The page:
Today, the letter might start “Dear Mr. Zuckerberg…” Troubling to think we might be tools for Mr. Z to sell our information to companies. Google wants us to have a more pleasant experience using their engine by customizing our searches and allowing companies to advertise according to our needs, companies from which we are more likely to buy something. More disturbing than being businesses ourselves, we’re the tools of business where the hand working us is invisible but friendly.

The train was going twice its normal speed when it crashed. In the aftermath, once night had disappeared and we faced it from shots taken in helicopters in the grim light, the cars looked like glittering and twisted weeds. No different from the surrounding field except for the metallic glint, and because it was centered in the cropped photo. The headline said “100+”. I thought at first of wind speeds. Next was the casualty report.

Another photo showed the car ripped open. I imagined people in their seats, sleeping upright, mouths lax, a man’s wet snoring. A boy behind the snoring man, listening to headphones but no matter how loud he plays the music that throaty slap of mucus is in front of him. He’s wide-awake, traveling to New York City, where he lives now. Over the weekend, he’s been visiting his old friends in Philadelphia, the place he grew up and loves even more now that it’s gone. He can’t sleep. The whistling wind outside seems to get louder. Without warning, there is a bang, pressure is released as if you are opening the pop top to a soda can. But louder because of the size of it and because you are inside the can. He did not know but, in accordance with the laws of physics, his body wants to be released from the car and from his seat.

The boy somehow stays put, grasping at the last moment to his arm rests. Over his head the snoring man sails. Then the man is underneath him. One brown leather dress shoe, which he has worn to sleep, is spinning in the air above the boy’s head. When the car stops turning, the man has disappeared. He is somewhere in the wreckage, out of the frame, a mangled part of the landscape. I scroll down.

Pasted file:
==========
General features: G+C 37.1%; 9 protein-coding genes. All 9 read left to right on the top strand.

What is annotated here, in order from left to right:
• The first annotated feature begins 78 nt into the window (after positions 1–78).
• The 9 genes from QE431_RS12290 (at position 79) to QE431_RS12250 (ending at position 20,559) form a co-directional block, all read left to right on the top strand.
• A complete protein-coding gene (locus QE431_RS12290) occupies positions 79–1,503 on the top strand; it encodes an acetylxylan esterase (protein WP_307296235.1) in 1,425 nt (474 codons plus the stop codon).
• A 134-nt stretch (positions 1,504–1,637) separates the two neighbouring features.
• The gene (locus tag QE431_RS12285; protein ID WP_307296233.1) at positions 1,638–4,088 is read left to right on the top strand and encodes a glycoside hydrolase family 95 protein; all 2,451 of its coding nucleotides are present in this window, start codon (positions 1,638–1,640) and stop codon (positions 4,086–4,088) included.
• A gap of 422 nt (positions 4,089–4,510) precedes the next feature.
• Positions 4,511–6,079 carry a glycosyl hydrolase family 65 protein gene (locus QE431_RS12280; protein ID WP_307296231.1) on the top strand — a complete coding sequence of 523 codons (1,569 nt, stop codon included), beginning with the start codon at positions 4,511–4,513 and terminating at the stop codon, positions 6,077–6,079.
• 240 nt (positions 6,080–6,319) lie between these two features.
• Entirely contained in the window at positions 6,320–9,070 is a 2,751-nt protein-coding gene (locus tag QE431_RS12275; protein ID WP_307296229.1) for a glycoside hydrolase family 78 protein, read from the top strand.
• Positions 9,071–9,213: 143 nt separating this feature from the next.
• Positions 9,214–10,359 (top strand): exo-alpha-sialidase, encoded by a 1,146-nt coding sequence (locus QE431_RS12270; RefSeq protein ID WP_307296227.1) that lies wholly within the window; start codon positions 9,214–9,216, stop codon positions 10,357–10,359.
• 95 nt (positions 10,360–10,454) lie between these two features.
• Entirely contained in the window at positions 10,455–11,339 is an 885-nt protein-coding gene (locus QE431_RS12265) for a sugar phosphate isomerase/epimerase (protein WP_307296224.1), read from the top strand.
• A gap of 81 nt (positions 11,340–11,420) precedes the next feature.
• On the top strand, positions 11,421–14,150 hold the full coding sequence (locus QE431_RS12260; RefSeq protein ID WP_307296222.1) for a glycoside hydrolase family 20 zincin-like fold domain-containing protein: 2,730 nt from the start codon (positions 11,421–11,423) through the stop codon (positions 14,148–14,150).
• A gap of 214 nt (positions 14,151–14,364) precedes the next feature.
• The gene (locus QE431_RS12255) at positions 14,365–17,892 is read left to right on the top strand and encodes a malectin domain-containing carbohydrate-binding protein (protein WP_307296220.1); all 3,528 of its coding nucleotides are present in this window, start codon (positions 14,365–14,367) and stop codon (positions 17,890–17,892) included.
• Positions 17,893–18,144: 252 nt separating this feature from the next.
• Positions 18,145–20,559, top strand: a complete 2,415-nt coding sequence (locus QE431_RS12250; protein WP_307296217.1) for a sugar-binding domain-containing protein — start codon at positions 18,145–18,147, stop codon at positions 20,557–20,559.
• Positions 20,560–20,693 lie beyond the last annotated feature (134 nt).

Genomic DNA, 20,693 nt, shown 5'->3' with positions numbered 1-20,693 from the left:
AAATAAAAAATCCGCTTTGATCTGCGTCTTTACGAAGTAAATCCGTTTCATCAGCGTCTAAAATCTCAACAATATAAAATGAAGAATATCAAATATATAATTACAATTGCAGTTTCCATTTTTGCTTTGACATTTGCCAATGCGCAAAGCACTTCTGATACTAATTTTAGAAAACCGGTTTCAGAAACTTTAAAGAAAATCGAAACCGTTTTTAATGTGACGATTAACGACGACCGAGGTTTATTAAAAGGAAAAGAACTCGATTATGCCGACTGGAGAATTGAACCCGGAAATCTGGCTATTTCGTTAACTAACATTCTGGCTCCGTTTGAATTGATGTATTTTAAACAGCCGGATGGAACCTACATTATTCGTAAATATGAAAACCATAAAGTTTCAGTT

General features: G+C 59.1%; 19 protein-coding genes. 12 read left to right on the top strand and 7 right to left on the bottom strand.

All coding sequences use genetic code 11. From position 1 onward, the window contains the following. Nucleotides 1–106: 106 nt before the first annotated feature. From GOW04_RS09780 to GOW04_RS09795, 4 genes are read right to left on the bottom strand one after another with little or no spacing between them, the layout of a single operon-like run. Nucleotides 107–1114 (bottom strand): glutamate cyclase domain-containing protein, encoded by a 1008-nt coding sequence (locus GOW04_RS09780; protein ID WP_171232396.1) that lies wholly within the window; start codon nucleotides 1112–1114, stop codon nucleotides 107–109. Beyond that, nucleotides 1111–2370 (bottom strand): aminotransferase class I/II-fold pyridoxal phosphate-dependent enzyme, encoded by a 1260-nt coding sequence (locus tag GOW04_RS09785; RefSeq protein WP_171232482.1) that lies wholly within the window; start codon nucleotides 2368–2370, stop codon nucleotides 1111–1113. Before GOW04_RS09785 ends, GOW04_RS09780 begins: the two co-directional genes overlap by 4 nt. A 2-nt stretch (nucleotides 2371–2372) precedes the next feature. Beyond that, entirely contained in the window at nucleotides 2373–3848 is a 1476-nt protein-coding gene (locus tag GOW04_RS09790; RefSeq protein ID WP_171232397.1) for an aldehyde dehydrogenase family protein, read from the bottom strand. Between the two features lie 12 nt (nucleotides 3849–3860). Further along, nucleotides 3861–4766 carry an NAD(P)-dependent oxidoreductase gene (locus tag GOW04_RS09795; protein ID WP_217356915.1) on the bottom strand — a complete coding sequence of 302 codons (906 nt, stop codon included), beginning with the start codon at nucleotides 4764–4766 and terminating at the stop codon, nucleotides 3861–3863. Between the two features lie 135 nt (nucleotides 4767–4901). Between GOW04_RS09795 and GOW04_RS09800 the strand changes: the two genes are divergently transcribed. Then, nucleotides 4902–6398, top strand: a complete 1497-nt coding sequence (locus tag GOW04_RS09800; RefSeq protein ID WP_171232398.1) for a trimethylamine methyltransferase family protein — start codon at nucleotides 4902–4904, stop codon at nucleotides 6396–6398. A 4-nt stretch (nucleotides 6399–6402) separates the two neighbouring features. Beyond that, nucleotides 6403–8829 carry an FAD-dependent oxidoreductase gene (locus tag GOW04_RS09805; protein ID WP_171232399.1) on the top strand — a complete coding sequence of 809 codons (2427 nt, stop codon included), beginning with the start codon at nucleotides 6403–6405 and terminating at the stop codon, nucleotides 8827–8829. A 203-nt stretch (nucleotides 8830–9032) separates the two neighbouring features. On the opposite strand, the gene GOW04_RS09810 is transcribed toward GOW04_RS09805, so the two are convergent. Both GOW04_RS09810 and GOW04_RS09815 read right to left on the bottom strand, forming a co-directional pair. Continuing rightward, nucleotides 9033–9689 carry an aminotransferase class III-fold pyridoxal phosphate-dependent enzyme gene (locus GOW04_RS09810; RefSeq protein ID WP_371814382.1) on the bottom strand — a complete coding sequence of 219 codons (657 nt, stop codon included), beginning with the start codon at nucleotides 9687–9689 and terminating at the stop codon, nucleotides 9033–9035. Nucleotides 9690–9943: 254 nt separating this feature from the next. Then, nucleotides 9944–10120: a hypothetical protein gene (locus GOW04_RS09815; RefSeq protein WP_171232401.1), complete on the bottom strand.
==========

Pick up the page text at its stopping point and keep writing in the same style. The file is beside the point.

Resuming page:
In 1957, A Day Called X was filmed in Portland, Oregon. It’s what we might call today a docudrama.

These kinds of films became especially popular in the ‘80s as the Cold War was wrapping up and the USSR was collapsing. We had a renewed sense of fear (or marvel or ennui) concerning nuclear destruction. The epicenter of nuclear disaster in the made-for-TV movie The Day After (1983) is Lawrence, Kansas and Kansas City, Missouri. PBS’ American Playhouse aired Testament the same year, a TV drama about a nuclear attack on a fictional suburb of San Francisco. Panic In Year Zero! (1962) and Miracle Mile (1988) take place in Los Angeles. Another made-for-TV movie of 1983, Special Bulletin, is set in Charleston, South Carolina. (*Note: movies about nuclear don’t stop with the Cold War, though they often still focus on conflicts between the United States and the former Soviet Union in the wake of their collapse.)

A Day Called X is different. Intriguing not only for the year it was made, the thirty-minute docudrama is the praxis of realism on the fledging medium of TV. The film provides the real details of civil defense protocols leading up to an attack. They include the actual Emergency Operations Center. And everyone in the film was a citizen of Portland, dramatizing the events. Even Portland Mayor’s Terry Schrunk gets in on the act.

It also hints at a missed opportunity. Why didn’t more cities get in on the act? It would have been easy to show the townspeople of Boise, Albuquerque, Milwaukee, Atlanta, Pittsburgh fictions of nuclear attacks on their towns. We could have had films from every town, tailored for local markets. And the films would have been educational—if not completely terrifying and scare mongering. In the ‘80s, when Ronald Reagan’s administration began to focus on the prospects of nuclear Armageddon, they missed an opportunity to scare even more Americans. Let’s lament these missed opportunities of government’s civil plans for destruction and art intersecting.

I want to make three movies that share the same plot (or, one movie designed for three separate audiences, as I look at it). The plot would be the most profitably commercial plot imaginable. The three audiences would be three different age ranges: children, the young and middle aged, and the aged.

Here’s the rough skeleton: a soldier escapes a WWII POW camp in Nazi-occupied France and makes it to Paris. Inside the camp, the soldier has gotten wind of a device of mass destruction. Although he hasn’t seen the plans, the soldier knows they are somewhere in the camp and, being the trooper he is, wants to go back and retrieve them. The United States Army doesn’t think this a grand idea, but what choice do they really have? So after a few days traipsing around Paris’s Nazi-stilted social scene, a team is assembled to infiltrate the camp. One of the men chosen turns out to be a German spy, and warns his army of the mission. The Americans, not to be outwitted, are aware of this plan as well and try to use it to their advantage. But a few soldiers on this top-secret mission are killed anyway. Eventually the team captures the plans from the camp, somberly make their way back to Paris, drink wine, and live enough years to tell their children and grandchildren about how they won the War.